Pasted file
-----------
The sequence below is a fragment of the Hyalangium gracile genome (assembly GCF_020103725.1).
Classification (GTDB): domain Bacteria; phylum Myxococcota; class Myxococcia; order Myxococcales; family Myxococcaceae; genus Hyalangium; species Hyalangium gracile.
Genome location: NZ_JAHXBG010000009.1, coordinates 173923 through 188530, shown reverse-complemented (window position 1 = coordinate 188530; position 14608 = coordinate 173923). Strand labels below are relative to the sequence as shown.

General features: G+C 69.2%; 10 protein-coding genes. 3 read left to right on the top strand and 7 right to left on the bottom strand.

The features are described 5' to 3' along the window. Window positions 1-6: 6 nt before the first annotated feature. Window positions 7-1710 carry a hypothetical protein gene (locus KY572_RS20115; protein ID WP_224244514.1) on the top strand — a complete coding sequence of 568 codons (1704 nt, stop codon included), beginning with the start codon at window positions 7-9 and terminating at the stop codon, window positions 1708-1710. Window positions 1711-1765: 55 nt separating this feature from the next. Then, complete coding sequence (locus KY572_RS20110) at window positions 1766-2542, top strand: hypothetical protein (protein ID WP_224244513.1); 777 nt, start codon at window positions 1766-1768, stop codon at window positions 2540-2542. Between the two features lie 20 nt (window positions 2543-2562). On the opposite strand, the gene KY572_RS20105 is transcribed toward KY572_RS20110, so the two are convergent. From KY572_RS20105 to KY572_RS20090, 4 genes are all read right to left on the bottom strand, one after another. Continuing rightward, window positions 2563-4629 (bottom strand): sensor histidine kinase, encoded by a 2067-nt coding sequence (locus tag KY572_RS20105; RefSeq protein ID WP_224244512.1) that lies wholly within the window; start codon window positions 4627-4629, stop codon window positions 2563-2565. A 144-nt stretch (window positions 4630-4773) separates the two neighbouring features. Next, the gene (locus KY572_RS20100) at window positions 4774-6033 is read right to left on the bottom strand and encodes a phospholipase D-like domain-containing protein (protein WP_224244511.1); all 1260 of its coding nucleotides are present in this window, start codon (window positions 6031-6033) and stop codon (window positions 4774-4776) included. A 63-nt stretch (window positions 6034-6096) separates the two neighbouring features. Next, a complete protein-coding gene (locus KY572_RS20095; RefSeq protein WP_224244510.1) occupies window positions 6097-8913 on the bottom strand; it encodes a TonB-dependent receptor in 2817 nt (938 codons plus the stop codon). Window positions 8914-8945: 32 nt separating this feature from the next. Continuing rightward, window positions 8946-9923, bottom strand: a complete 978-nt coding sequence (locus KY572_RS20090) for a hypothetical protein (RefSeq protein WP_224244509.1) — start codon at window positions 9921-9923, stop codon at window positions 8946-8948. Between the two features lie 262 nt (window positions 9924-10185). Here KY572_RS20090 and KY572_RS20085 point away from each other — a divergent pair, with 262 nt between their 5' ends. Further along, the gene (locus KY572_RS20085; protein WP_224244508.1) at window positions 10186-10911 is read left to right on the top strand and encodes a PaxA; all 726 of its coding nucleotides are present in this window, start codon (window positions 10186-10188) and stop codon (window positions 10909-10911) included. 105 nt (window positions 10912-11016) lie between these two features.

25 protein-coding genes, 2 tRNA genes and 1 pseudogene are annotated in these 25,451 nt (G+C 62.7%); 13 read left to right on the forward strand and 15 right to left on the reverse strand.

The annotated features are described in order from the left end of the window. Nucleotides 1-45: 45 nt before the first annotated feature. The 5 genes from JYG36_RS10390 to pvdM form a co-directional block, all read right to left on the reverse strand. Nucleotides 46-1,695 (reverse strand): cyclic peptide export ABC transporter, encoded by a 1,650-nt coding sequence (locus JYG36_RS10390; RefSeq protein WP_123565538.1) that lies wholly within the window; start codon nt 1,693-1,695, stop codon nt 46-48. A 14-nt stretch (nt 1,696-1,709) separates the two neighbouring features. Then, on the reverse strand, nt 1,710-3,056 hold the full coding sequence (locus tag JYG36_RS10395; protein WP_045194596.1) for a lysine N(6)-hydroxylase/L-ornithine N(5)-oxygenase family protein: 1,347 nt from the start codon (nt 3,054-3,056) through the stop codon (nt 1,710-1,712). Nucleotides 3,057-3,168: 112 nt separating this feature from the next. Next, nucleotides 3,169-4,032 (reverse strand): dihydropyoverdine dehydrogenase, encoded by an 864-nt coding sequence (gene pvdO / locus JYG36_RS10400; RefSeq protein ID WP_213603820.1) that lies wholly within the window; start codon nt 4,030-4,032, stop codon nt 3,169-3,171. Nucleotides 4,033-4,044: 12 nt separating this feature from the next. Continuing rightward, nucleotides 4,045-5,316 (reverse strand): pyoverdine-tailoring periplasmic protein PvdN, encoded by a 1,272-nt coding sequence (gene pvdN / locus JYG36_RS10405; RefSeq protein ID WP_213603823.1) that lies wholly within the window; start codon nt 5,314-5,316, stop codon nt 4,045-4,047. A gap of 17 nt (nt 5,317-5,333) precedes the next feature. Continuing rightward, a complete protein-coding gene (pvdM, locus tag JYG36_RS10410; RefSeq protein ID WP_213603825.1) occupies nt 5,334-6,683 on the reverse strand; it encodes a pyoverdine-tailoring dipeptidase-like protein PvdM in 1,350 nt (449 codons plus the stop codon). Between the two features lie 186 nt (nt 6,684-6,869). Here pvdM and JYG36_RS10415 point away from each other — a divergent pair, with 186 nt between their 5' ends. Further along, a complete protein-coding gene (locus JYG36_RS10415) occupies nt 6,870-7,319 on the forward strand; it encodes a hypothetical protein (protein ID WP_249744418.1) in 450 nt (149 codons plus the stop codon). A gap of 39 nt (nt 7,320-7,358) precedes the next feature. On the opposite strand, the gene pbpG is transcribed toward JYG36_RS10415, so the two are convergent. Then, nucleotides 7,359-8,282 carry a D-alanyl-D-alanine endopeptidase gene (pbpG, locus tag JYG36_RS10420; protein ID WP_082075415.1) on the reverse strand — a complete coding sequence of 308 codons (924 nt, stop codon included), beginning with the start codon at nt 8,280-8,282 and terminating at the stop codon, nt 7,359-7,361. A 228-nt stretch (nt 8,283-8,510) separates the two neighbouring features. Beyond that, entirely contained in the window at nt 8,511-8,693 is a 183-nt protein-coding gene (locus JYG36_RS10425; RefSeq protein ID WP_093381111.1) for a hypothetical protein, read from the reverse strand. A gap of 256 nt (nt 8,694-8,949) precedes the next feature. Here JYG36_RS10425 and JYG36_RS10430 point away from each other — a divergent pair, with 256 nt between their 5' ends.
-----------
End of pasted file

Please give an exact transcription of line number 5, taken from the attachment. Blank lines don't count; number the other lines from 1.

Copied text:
The features are described 5' to 3' along the window. Window positions 1-6: 6 nt before the first annotated feature. Window positions 7-1710 carry a hypothetical protein gene (locus KY572_RS20115; protein ID WP_224244514.1) on the top strand — a complete coding sequence of 568 codons (1704 nt, stop codon included), beginning with the start codon at window positions 7-9 and terminating at the stop codon, window positions 1708-1710. Window positions 1711-1765: 55 nt separating this feature from the next. Then, complete coding sequence (locus KY572_RS20110) at window positions 1766-2542, top strand: hypothetical protein (protein ID WP_224244513.1); 777 nt, start codon at window positions 1766-1768, stop codon at window positions 2540-2542. Between the two features lie 20 nt (window positions 2543-2562). On the opposite strand, the gene KY572_RS20105 is transcribed toward KY572_RS20110, so the two are convergent. From KY572_RS20105 to KY572_RS20090, 4 genes are all read right to left on the bottom strand, one after another. Continuing rightward, window positions 2563-4629 (bottom strand): sensor histidine kinase, encoded by a 2067-nt coding sequence (locus tag KY572_RS20105; RefSeq protein ID WP_224244512.1) that lies wholly within the window; start codon window positions 4627-4629, stop codon window positions 2563-2565. A 144-nt stretch (window positions 4630-4773) separates the two neighbouring features. Next, the gene (locus KY572_RS20100) at window positions 4774-6033 is read right to left on the bottom strand and encodes a phospholipase D-like domain-containing protein (protein WP_224244511.1); all 1260 of its coding nucleotides are present in this window, start codon (window positions 6031-6033) and stop codon (window positions 4774-4776) included. A 63-nt stretch (window positions 6034-6096) separates the two neighbouring features. Next, a complete protein-coding gene (locus KY572_RS20095; RefSeq protein WP_224244510.1) occupies window positions 6097-8913 on the bottom strand; it encodes a TonB-dependent receptor in 2817 nt (938 codons plus the stop codon). Window positions 8914-8945: 32 nt separating this feature from the next. Continuing rightward, window positions 8946-9923, bottom strand: a complete 978-nt coding sequence (locus KY572_RS20090) for a hypothetical protein (RefSeq protein WP_224244509.1) — start codon at window positions 9921-9923, stop codon at window positions 8946-8948. Between the two features lie 262 nt (window positions 9924-10185). Here KY572_RS20090 and KY572_RS20085 point away from each other — a divergent pair, with 262 nt between their 5' ends. Further along, the gene (locus KY572_RS20085; protein WP_224244508.1) at window positions 10186-10911 is read left to right on the top strand and encodes a PaxA; all 726 of its coding nucleotides are present in this window, start codon (window positions 10186-10188) and stop codon (window positions 10909-10911) included. 105 nt (window positions 10912-11016) lie between these two features.